5. Has it been more than a month or two since your boss asked for your advice or opinion on pressing business?  Not at all!  Just last week he asked me what we should do about the lack of work in the office, and my helpful and professional advice was "get the effing banks to loan our clients some effing money and then get some effing work." Does anyone have a boss that asks you for advice or opinions on "pressing" matters?  "Which shoes would look better with this outfit, Pixie, these or these?"
  6. Do you earn more money that co-workers who have the same title or job responsibilities as you do?  Okay, finally there's one of these that almost doesn't annoy me.  But still, how many people actually know what their colleagues make?  Don't companies keep a super-tight lid on that sort of thing?  Though I guess you could get your colleagues roaring drunk and get them to fess up.  We do that at DA; it's called Tuesdays.
  7. Are you getting assigned fewer high-profile projects to work on lately?  *sigh* are we still on this topic?  Again, if there's NO WORK TO DO, are there gonna be a lot of high-profile assignments?  Oh no, Liz got asked to clean up the code book collection and I'm building medical equipment in Revit: I'm doomed!!
  8. Do you leave before your boss more than once a week?  Not really.  That bastard is in at 10 and out by 3 or 4 because THERE'S NOTHING TO DO.  And, I might also add, many of our bosses have laptops and can write proposals and do work at home, where we probably won't bother them and they can concentrate better (see question #1).  And furthermore, what's with this obsession with time?  I know that good work takes time to do, but if you can do a fantastic job in less than 8 hours, then why stick around and bother everyone (see question #3).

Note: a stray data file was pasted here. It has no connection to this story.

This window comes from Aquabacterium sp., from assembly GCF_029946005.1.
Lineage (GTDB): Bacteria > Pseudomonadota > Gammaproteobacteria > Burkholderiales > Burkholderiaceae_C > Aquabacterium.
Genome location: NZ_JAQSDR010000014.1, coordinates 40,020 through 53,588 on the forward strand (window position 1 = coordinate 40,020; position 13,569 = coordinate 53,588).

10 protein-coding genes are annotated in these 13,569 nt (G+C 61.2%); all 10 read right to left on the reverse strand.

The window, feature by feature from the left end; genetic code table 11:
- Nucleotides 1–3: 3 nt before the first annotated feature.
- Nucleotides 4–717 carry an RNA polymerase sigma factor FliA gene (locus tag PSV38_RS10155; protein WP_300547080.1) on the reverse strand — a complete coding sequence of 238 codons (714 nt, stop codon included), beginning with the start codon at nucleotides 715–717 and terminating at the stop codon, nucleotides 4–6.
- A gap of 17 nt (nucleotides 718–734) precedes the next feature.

9. Is your immediate supervisor the only person who can vouch for the quality of your work?  Yes, and now he works at Safeway spraying the produce with a garden hose because he made more than me and did the same job.  Actually, this one almost doesn't annoy me either.
Okay, let's check your score! If you said yes to:
  • Two or fewer questions: You are a belt sander.  You make a lot of noise, throw a lot of dust around, but when you're done, whatever you worked on doesn't actually look that different, just a little prettier.
  • Three to six questions: You are a circular saw.  You definitely make a difference in what you work on, but you're loud and dangerous.  At least one person who has worked with you has lost a finger due to something you've done.
  • Seven or more questions: You are a hammer. You're not a power tool, but you can only do one thing and you break more stuff than you actually fix.
(Thanks to Eric at S7g Architects for contributing to this post.)

Tuesday, February 3, 2009

Things are tough all over

Fellow architect and job captain Liz and I commiserated in the ladies room yesterday about how unnerving the quiet is around the office. Not only are there fewer of us around, but there's not a whole lot of work to do. She and Jacqueline have a dark-humored competition on who can get the most billable hours in a week--usually that's only two or three hours, spent helping someone with specs or shop drawings or something. Guy heard through the grapevine recently (and from a pretty reliable source) that if Design Associates doesn't get some more work in the next couple of months, there will be more layoffs in the spring. Which leaves me wondering, who the hell will do the work? They've laid off probably half the interns and even some licensed folks. If they lay off the rest of us, who will do the drawings and meetings and shops as cheaply as we will?